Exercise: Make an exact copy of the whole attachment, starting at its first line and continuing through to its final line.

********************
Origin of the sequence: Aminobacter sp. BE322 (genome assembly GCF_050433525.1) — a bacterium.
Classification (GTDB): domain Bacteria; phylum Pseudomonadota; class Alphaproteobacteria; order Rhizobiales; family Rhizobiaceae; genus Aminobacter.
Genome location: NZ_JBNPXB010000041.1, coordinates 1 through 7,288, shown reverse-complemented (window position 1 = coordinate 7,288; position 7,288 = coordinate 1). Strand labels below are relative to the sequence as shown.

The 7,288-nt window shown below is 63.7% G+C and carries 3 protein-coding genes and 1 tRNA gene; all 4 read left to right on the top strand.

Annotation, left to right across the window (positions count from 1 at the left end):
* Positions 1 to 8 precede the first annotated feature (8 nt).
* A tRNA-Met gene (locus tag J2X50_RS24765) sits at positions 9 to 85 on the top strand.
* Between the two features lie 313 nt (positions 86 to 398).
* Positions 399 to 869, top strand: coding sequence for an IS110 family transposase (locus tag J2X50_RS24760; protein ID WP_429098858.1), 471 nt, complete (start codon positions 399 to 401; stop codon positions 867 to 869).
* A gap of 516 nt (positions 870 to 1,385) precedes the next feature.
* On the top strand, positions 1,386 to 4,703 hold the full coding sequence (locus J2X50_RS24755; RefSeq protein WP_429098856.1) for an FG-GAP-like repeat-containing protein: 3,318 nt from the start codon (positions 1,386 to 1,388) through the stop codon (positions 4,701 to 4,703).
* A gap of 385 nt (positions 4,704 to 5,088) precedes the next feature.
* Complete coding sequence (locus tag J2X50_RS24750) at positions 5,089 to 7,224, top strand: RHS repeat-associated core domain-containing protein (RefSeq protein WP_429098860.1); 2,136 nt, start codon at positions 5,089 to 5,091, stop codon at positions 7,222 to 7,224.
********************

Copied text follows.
Origin of the sequence: Aminobacter sp. BE322 (genome assembly GCF_050433525.1) — a bacterium.
Classification (GTDB): domain Bacteria; phylum Pseudomonadota; class Alphaproteobacteria; order Rhizobiales; family Rhizobiaceae; genus Aminobacter.
Genome location: NZ_JBNPXB010000041.1, coordinates 1 through 7,288, shown reverse-complemented (window position 1 = coordinate 7,288; position 7,288 = coordinate 1). Strand labels below are relative to the sequence as shown.

The 7,288-nt window shown below is 63.7% G+C and carries 3 protein-coding genes and 1 tRNA gene; all 4 read left to right on the top strand.

Annotation, left to right across the window (positions count from 1 at the left end):
* Positions 1 to 8 precede the first annotated feature (8 nt).
* A tRNA-Met gene (locus tag J2X50_RS24765) sits at positions 9 to 85 on the top strand.
* Between the two features lie 313 nt (positions 86 to 398).
* Positions 399 to 869, top strand: coding sequence for an IS110 family transposase (locus tag J2X50_RS24760; protein ID WP_429098858.1), 471 nt, complete (start codon positions 399 to 401; stop codon positions 867 to 869).
* A gap of 516 nt (positions 870 to 1,385) precedes the next feature.
* On the top strand, positions 1,386 to 4,703 hold the full coding sequence (locus J2X50_RS24755; RefSeq protein WP_429098856.1) for an FG-GAP-like repeat-containing protein: 3,318 nt from the start codon (positions 1,386 to 1,388) through the stop codon (positions 4,701 to 4,703).
* A gap of 385 nt (positions 4,704 to 5,088) precedes the next feature.
* Complete coding sequence (locus tag J2X50_RS24750) at positions 5,089 to 7,224, top strand: RHS repeat-associated core domain-containing protein (RefSeq protein WP_429098860.1); 2,136 nt, start codon at positions 5,089 to 5,091, stop codon at positions 7,222 to 7,224.